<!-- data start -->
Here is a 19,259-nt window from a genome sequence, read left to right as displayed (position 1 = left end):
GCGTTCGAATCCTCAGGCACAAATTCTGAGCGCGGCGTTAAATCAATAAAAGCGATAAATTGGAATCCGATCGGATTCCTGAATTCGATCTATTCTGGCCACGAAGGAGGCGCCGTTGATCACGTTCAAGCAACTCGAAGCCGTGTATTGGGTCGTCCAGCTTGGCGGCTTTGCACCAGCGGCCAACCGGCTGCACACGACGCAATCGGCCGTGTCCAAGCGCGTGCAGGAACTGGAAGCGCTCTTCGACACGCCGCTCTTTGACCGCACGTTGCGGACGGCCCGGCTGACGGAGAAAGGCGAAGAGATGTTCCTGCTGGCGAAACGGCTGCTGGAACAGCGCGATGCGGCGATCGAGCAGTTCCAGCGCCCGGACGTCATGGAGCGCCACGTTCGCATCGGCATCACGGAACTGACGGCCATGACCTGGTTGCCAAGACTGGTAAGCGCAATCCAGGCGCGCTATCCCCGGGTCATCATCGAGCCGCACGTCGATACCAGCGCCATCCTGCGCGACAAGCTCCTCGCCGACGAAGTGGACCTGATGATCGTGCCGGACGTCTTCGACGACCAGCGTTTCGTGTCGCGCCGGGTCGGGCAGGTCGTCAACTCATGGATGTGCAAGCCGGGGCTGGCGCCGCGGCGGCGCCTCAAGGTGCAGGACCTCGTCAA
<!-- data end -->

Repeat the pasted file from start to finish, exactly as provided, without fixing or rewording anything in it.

Here is a 19,259-nt window from a genome sequence, read left to right as displayed (position 1 = left end):
GCGTTCGAATCCTCAGGCACAAATTCTGAGCGCGGCGTTAAATCAATAAAAGCGATAAATTGGAATCCGATCGGATTCCTGAATTCGATCTATTCTGGCCACGAAGGAGGCGCCGTTGATCACGTTCAAGCAACTCGAAGCCGTGTATTGGGTCGTCCAGCTTGGCGGCTTTGCACCAGCGGCCAACCGGCTGCACACGACGCAATCGGCCGTGTCCAAGCGCGTGCAGGAACTGGAAGCGCTCTTCGACACGCCGCTCTTTGACCGCACGTTGCGGACGGCCCGGCTGACGGAGAAAGGCGAAGAGATGTTCCTGCTGGCGAAACGGCTGCTGGAACAGCGCGATGCGGCGATCGAGCAGTTCCAGCGCCCGGACGTCATGGAGCGCCACGTTCGCATCGGCATCACGGAACTGACGGCCATGACCTGGTTGCCAAGACTGGTAAGCGCAATCCAGGCGCGCTATCCCCGGGTCATCATCGAGCCGCACGTCGATACCAGCGCCATCCTGCGCGACAAGCTCCTCGCCGACGAAGTGGACCTGATGATCGTGCCGGACGTCTTCGACGACCAGCGTTTCGTGTCGCGCCGGGTCGGGCAGGTCGTCAACTCATGGATGTGCAAGCCGGGGCTGGCGCCGCGGCGGCGCCTCAAGGTGCAGGACCTCGTCAA